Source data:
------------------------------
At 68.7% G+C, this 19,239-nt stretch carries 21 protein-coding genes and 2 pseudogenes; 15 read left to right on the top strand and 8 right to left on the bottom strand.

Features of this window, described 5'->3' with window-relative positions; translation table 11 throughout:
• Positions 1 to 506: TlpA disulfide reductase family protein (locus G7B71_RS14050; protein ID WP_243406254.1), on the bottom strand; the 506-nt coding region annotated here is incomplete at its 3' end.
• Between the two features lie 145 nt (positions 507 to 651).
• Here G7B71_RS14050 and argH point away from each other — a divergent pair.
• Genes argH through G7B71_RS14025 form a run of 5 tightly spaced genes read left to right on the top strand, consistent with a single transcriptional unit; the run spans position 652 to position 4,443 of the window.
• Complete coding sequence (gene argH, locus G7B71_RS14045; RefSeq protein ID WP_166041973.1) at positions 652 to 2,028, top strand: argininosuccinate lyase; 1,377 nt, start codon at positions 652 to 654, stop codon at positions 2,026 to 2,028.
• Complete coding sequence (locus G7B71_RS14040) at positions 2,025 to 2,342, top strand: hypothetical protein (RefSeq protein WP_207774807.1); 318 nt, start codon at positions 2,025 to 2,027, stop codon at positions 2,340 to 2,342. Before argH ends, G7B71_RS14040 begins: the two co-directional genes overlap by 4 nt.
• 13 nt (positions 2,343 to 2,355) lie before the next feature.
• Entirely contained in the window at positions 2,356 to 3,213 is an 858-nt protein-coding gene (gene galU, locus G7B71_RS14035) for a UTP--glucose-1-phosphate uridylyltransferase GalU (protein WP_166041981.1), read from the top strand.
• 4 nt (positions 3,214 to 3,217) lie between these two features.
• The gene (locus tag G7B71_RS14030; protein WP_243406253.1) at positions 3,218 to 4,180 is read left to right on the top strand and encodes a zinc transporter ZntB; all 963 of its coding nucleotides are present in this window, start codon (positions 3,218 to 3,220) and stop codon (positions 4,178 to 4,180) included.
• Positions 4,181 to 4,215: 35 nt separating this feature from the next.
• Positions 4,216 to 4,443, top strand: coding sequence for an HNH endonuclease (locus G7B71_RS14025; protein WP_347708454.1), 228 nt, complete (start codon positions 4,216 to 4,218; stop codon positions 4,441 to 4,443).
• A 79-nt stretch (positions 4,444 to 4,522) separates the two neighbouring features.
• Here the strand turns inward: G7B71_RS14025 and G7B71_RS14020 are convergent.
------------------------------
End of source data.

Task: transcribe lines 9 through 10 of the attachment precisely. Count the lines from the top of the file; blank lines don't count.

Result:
• 13 nt (positions 2,343 to 2,355) lie before the next feature.
• Entirely contained in the window at positions 2,356 to 3,213 is an 858-nt protein-coding gene (gene galU, locus G7B71_RS14035) for a UTP--glucose-1-phosphate uridylyltransferase GalU (protein WP_166041981.1), read from the top strand.